I started this book on quantum computing (Nielsen and Chuang). I have gone through the first chapter but I need to really understand the concepts; what should I do? Should I cover some background topics or move to some other book. By the way, I have done Bachelors in Computer Science; I never studied quantum before but I started this book so I can start research on quantum algorithms.
Apart from the resources mentioned in the Linked threads, I recently came across a textbook that's very much like an "undergraduate version" of Nielsen and Chuang, and should be helpful for you to get started.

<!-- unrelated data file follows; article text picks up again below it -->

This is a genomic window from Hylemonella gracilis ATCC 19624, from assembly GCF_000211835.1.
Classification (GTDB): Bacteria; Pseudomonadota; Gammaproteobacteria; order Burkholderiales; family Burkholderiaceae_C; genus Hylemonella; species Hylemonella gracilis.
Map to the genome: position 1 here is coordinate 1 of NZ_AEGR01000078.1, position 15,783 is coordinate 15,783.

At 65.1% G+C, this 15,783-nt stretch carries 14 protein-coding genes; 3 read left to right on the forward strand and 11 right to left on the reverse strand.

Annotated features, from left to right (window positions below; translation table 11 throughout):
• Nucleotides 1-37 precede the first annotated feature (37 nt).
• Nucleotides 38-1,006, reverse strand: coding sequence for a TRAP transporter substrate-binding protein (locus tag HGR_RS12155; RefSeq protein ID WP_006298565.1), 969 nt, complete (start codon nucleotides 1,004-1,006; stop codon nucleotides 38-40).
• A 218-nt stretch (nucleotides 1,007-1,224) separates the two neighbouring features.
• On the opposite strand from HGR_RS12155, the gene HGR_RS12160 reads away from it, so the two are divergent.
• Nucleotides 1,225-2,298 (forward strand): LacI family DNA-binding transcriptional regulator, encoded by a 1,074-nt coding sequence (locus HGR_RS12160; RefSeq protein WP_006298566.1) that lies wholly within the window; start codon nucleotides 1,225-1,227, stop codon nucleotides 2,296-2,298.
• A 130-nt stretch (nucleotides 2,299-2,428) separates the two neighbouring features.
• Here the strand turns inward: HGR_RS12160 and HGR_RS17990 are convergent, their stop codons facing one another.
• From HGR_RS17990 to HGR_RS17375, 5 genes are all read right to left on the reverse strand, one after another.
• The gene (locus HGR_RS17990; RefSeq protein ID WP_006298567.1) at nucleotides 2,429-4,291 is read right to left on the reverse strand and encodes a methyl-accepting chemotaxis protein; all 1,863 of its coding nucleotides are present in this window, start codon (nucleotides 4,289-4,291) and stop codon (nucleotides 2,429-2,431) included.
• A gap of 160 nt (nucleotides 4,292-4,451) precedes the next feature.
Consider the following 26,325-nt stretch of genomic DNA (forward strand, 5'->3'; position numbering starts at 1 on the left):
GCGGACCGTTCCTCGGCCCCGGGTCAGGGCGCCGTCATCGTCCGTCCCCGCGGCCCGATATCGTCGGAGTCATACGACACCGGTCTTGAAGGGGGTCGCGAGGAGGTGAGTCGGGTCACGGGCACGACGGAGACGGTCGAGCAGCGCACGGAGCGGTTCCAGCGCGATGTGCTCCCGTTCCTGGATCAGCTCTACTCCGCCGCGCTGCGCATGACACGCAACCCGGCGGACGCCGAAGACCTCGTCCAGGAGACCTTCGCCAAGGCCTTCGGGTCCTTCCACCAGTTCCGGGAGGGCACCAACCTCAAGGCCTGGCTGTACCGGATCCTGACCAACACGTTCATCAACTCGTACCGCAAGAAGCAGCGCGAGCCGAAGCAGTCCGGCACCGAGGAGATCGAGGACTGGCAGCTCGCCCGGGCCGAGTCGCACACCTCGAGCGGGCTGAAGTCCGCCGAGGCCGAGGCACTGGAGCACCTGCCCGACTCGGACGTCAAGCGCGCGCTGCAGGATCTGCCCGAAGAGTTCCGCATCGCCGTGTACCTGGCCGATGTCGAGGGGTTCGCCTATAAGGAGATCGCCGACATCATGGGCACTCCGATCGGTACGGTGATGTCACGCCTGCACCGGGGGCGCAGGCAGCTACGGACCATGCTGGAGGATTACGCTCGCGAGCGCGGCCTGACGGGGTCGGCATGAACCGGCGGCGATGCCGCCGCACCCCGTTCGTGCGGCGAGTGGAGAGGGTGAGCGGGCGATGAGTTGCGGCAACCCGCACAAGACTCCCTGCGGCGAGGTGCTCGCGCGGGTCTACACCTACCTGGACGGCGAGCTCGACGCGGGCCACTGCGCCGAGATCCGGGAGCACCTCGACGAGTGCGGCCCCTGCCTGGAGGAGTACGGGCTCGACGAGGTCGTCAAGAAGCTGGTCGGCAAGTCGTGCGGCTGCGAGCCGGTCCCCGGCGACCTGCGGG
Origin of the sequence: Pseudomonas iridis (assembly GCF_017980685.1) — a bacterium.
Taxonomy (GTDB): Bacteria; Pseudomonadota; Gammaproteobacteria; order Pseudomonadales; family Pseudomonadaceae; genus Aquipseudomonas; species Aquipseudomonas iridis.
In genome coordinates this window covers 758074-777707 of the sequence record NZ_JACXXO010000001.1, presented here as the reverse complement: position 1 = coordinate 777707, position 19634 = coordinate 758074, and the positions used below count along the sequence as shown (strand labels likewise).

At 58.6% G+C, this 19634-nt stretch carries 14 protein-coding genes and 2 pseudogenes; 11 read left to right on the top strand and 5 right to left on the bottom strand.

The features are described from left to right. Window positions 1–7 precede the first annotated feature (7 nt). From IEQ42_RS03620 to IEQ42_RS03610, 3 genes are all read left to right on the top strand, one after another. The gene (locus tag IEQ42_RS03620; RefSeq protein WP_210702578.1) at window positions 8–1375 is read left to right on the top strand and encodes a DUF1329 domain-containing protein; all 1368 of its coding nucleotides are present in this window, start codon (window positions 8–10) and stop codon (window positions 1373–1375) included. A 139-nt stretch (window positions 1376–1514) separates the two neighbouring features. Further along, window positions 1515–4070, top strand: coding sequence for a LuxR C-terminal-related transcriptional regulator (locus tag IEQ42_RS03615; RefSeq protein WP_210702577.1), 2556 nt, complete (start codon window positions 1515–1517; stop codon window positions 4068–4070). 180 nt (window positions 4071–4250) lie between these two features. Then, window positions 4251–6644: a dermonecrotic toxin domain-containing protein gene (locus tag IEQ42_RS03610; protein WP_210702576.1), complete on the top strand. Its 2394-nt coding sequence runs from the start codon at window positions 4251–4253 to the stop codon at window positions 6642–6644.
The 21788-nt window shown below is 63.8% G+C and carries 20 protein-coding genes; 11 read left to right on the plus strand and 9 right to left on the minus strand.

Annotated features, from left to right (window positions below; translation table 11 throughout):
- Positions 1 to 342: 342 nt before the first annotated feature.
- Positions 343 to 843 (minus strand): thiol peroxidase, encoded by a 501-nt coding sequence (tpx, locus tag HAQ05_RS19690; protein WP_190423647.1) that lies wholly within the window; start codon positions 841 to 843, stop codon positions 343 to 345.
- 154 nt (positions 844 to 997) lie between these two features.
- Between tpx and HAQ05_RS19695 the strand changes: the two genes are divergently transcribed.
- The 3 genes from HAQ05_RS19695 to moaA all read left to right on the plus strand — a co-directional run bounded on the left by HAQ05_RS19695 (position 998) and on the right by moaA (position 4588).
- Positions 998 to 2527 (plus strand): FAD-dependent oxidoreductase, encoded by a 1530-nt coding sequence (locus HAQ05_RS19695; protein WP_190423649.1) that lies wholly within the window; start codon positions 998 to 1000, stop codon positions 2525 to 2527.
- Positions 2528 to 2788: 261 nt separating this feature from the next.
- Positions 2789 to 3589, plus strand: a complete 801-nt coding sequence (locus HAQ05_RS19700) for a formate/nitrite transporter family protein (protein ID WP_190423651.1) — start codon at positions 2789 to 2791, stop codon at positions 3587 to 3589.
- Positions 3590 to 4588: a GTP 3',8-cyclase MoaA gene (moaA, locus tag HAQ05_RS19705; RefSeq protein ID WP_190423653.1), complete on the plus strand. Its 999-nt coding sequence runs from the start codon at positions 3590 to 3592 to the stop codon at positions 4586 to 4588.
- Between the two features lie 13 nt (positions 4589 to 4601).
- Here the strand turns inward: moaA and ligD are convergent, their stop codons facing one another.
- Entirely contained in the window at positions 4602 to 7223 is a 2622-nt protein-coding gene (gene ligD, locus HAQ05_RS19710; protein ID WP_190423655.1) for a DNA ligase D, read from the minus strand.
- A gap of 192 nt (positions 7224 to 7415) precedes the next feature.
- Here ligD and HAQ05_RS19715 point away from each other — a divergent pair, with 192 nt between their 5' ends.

This introductory textbook is written primarily for undergraduate students of physics, mathematics, computer science and other related disciplines. It is also expected to be valuable to teachers as well as to researchers working in other domains, who are interested in obtaining an understanding of quantum computation and quantum communication. I used to offer a course on quantum information theory from 2002-2006. Later I offered a few short courses in different summer schools and workshops. This book is prepared mainly from those lectures. There are many excellent textbooks on quantum information theory. However, most of those books are either too technical for beginners or they are not complete. This was one of my reasons for writing this book. But more importantly, every teacher has his/her own way to present the subject and teachers are usually biased on that. I belong to that class of biased teachers and this book is an initiative to present the subject in my way. Another fact that played a very important role in the present initiative is that there are engineering students who hardly know anything about quantum mechanics and there are physics students who do not know what a Turing machine is. But students from both groups are equally interested in quantum computing and often they join the same course. Keeping both kinds of students in mind, this book aims to give a brief idea of quantum computation and quantum communication in a self-contained manner. It does not demand any prior knowledge of quantum mechanics or computer science.(...)